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What would your friend say if he heard you just now?
What it is like to see yourself through the eyes of others.

The question of another person’s presumed thoughts about what I have just done or said forces a change of perspective. Holding on to one’s own point of view as the only possible and naturally correct one is thus made more difficult, and change processes are triggered.

This form of Circular Questioning was developed by the MilanoGroup around ๐Œ๐š๐ซ๐š ๐’๐ž๐ฅ๐ฏ๐ข๐ง๐ข ๐๐š๐ฅ๐š๐ณ๐ณ๐จ๐ฅ๐ข in the 1970s and has become something like the hallmark of Systemic Work.

I can observe in myself that thinking in circles and feedback loops has become an everyday habit for me.

Even when looking for my blind spots and the parts I don’t want to see, it can help me to ask myself in a circular way what this or that person would say if I asked: „Tell me, what aspects of myself do you think I don’t want to see?“

That’s two loops now. If you want, just try it out. You can then add another loop to it by asking that person themselves, „I was wondering the other day what you would say if I asked you what aspects of myself you think I don’t want to look at. I guessed the following. Have I met your possible thoughts?“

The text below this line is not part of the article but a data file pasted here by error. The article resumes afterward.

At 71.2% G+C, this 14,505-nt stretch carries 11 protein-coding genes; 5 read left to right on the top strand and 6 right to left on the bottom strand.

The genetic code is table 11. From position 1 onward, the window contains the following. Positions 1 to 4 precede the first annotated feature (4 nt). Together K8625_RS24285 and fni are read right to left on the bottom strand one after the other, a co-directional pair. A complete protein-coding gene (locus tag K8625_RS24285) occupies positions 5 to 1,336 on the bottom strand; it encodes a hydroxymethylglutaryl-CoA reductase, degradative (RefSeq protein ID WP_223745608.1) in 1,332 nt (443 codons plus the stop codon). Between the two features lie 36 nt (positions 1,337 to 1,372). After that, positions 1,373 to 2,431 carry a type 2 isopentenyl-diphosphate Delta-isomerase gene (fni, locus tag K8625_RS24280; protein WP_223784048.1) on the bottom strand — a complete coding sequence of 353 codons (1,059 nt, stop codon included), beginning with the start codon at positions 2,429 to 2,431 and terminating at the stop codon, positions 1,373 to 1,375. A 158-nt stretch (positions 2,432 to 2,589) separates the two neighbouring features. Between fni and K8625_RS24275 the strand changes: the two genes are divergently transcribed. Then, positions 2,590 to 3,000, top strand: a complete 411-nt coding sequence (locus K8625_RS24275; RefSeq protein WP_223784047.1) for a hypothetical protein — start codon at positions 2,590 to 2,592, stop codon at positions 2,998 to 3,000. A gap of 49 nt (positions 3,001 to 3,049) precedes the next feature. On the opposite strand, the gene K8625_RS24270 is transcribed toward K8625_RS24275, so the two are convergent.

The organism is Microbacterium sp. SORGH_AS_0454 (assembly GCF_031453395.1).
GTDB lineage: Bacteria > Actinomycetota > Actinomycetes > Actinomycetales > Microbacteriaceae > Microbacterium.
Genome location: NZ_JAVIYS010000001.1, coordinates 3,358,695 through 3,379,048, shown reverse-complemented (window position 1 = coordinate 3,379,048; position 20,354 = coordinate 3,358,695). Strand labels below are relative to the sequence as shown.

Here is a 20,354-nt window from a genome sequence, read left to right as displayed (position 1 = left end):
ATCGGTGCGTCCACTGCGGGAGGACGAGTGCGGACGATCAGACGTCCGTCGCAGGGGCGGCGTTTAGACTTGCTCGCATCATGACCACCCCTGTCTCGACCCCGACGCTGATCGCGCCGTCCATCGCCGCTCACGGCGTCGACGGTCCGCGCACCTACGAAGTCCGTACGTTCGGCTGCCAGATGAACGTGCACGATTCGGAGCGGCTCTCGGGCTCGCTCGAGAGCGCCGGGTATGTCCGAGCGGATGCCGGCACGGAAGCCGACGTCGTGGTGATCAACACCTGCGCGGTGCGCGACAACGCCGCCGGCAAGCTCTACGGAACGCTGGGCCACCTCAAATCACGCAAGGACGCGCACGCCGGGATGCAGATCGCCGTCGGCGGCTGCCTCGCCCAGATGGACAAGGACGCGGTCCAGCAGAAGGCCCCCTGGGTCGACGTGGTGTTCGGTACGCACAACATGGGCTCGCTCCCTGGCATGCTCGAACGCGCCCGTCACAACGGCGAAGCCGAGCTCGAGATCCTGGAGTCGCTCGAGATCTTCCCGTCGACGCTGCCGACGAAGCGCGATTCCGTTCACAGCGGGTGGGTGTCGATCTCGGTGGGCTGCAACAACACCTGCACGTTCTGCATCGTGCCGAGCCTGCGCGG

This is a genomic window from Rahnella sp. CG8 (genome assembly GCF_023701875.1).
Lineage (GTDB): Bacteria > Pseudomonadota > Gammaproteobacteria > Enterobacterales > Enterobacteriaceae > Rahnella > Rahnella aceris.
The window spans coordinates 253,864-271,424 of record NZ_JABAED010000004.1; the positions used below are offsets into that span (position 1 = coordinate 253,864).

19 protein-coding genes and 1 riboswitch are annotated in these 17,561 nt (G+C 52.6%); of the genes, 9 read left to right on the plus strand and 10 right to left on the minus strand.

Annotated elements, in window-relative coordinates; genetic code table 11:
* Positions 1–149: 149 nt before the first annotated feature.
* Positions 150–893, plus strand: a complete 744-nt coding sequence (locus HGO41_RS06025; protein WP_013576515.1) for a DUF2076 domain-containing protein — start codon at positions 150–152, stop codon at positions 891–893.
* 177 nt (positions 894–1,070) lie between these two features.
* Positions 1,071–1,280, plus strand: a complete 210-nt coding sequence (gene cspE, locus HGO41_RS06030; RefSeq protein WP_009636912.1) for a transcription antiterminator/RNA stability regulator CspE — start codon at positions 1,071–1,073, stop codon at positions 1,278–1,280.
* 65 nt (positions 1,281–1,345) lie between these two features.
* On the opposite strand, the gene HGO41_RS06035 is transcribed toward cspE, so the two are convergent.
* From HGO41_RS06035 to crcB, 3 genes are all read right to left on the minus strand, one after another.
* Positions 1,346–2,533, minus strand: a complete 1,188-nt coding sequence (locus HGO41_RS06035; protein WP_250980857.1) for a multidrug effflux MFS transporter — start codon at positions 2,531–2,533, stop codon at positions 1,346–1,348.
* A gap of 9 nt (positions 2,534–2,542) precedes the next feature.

This is sure to be an exciting conversation!

Circular thinking is also fruitful in entirely different areas of life, e.g. in technology impact assessment. With all interventions in systems, there must always be the thought of what consequences might be triggered by my actions in areas that are not in the target area of my activities.

I believe that coaching is helpful and successful when we as coaches accompany our clients with interest and appreciation, as well as in mutual freedom, in their search for their solutions and enable them to #changeperspective.

As one of the few active coaches with over 50 years of experience, I offer all my competencies as a perspective change fan.